How a neonic ban will affect beet and cereal growers

Sugar beet yields could be slashed by up to 30% if a total ban on neonicotinoid seed treatments is implemented, experts believe, as forgotten diseases reappear in Britain’s fields.

Alan Dewar, independent pest specialist, believes “the writing is on the wall” for the three actives in question.

Three neonicotinoids – thiamethoxam (contained in treatments such as Cruiser), imidacloprid, and clothianidin (in treatments such as Poncho Beta or Deter) are banned in the EU for use in oilseed rape and maize crops.

However, there is a European Commission proposal for a blanket ban on these and a vote is due on this in 2018.

And concerns about this have been compounded by a change in stance by the Defra secretary Michael Gove who has said he now supports a total ban.

In the background is growing public pressure fuelled by a stream of negative headlines in the national press, based on research reports.

For example, Dr Dewar points to last summer with the reporting of a large-scale European study co-ordinated by the Centre for Ecology and Hydrology, which showed a negative impact on bees in the UK and Hungary, although not in Germany.

Other recent research papers claim to have discovered neonicotinoid residues in up to 52% of honey samples collected from across the UK since the ban was implemented in 2013, and evidence of rivers “polluted” by these neonicotinoids, especially in the east of the UK.   

 “It’s a constant stream of bad news,” he says, adding that although residues are well below safety levels, these caveats never appear in the headlines and the ag-chem industry is losing the media battle.

So what impact will a total ban have on future pest control? A good place to start is by looking at what has happened in oilseed rape.

OSR experience

Cabbage stem flea beetle

One obvious change in this crop is the pecking order of pests. Back in 2010, pollen beetles were the farmers’ top target, accounting for 34% of total OSR insecticide use.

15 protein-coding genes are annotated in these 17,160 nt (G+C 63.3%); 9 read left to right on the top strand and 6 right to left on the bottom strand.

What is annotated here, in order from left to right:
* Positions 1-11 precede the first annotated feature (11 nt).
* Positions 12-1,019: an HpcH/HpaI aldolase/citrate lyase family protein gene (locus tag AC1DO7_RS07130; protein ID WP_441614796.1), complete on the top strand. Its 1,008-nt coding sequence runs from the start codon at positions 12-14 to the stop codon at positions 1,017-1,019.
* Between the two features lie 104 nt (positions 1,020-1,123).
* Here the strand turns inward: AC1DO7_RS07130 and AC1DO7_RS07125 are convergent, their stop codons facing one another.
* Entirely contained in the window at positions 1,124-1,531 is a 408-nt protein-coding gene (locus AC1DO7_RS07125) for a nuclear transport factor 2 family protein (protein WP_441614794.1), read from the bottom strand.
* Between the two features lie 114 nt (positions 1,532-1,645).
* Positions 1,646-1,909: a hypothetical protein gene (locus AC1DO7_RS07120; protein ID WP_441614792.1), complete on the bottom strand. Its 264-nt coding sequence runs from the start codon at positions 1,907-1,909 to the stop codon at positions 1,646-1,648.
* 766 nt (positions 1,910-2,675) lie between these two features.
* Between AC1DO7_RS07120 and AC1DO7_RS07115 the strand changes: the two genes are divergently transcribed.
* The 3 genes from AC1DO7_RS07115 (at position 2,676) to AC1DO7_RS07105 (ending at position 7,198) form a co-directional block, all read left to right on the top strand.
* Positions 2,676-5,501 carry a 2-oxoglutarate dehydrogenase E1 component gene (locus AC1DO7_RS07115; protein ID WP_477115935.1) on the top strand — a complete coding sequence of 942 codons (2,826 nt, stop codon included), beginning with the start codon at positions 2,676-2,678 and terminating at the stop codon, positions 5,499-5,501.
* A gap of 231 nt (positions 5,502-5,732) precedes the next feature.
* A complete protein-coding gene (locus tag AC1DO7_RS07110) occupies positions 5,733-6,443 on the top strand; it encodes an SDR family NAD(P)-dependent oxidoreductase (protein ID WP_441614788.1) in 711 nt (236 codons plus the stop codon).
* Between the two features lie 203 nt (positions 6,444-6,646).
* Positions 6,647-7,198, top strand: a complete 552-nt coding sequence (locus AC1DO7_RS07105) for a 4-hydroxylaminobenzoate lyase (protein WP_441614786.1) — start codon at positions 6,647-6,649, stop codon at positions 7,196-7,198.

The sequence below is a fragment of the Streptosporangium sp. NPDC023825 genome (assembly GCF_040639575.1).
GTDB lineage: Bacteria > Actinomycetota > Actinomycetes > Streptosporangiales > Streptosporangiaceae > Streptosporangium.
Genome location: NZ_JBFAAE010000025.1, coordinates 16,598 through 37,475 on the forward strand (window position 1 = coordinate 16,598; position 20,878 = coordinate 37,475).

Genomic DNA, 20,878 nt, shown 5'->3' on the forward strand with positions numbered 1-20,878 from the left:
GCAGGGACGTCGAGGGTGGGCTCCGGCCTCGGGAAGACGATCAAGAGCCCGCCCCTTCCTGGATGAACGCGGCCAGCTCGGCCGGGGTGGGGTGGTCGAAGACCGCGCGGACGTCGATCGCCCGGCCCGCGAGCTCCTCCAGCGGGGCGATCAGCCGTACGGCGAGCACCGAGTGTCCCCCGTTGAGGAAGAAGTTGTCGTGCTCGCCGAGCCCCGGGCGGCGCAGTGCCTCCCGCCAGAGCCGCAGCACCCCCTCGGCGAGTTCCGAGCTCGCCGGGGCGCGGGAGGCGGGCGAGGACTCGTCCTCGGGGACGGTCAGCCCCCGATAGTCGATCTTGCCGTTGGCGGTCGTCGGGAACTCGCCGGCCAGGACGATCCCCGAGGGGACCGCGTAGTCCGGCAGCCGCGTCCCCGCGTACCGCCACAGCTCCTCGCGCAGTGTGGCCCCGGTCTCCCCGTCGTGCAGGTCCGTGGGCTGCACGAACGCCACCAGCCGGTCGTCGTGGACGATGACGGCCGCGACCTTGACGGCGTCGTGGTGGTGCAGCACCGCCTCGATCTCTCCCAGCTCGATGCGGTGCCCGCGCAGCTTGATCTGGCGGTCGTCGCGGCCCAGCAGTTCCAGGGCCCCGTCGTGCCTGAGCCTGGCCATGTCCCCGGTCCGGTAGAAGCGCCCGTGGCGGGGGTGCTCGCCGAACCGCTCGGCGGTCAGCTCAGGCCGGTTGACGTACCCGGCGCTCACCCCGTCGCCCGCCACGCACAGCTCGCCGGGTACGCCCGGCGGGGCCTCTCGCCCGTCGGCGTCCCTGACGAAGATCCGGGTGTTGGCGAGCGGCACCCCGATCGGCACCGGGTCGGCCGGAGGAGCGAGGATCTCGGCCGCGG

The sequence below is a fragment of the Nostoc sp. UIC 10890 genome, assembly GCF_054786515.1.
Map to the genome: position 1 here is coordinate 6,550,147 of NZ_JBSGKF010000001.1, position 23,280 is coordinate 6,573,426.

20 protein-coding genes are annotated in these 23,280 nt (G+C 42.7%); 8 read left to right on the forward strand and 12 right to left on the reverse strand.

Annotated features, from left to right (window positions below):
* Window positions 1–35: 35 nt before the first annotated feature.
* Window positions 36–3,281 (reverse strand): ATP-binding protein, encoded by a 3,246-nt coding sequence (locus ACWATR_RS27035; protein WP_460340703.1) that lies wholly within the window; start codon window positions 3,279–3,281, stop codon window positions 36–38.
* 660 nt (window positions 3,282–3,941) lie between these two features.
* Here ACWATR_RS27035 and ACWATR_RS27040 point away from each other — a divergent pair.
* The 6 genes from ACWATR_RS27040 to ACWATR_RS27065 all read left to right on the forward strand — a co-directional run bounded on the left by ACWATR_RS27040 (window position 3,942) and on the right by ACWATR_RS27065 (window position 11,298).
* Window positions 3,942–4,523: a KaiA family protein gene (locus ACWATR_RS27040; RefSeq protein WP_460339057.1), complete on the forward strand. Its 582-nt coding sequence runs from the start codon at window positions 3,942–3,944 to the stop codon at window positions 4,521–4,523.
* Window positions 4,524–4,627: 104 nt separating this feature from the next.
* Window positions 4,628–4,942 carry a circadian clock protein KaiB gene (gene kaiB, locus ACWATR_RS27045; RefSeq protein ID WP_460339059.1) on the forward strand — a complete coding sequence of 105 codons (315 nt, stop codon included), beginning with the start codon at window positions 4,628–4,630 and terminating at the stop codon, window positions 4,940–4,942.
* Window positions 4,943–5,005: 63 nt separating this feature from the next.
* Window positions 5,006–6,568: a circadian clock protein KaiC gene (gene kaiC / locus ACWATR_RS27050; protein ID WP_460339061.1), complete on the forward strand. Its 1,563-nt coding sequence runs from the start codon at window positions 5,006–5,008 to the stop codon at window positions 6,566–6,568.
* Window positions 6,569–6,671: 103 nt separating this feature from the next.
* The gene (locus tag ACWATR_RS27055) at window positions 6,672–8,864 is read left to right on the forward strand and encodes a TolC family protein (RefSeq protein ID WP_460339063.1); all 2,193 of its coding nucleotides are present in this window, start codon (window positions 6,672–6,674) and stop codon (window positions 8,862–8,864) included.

But by 2016, cabbage stem flea beetle (CSFB) had become the most important pest in rapeseed, accounting for nearly 60% of foliar insecticide use.

Farmers are seeing extensive damage by CSFB adults during establishment in autumn, with further damage by larvae in the following spring.

Routine crop monitoring surveys carried out each autumn and spring by Fera confirm the explosion in CSFB numbers since the ban and they have remained higher.

Consequently, pyrethroid use in OSR has doubled and agronomists are seeing a spread of resistance to the chemical in CSFB from the hotspot areas in Essex, Cambridgeshire, West Suffolk, Hertfordshire and Bedfordshire.

“They [pyrethroids] were doing quite a good job until resistance came along,” he says.

The problem is no other available insecticides give any better control. Therefore, he believes CSFB is likely to be a serious problem for the foreseeable future.

It’s a better situation for aphids in OSR, as there are alternative insecticides that do work.  

For example, Myzus persicae, the main vector of turnip yellows virus that can slash yields by up to 25%, can be controlled by pymetrozine (Plenum), thiacloprid (Biscaya) and acetamiprid (Insyst), including those that are resistant to pyrethroids.

However, these are more costly than pyrethroids, and only one application is permitted, so correct timing is vital to get effective control.

Impact on cereal crops

Grain aphids

© Blackthorn Arable

Moving to cereals, he says there are three pests that would be affected by the ban – grain aphids, bird-cherry aphids and gout fly, which are all autumn pests.

Aphids are by far the top target in cereals accounting for 93% of insecticide use in winter wheat and 97% in winter barley in 2016. The bird-cherry aphid is a key pest in both crops, spreading barley yellow dwarf virus (BYDV), but it is still well controlled by pyrethroids.

Grain aphids also carry BYDV, but there were reports of control failures in 2012 and 2016, which have been attributed to resistance to pyrethroids.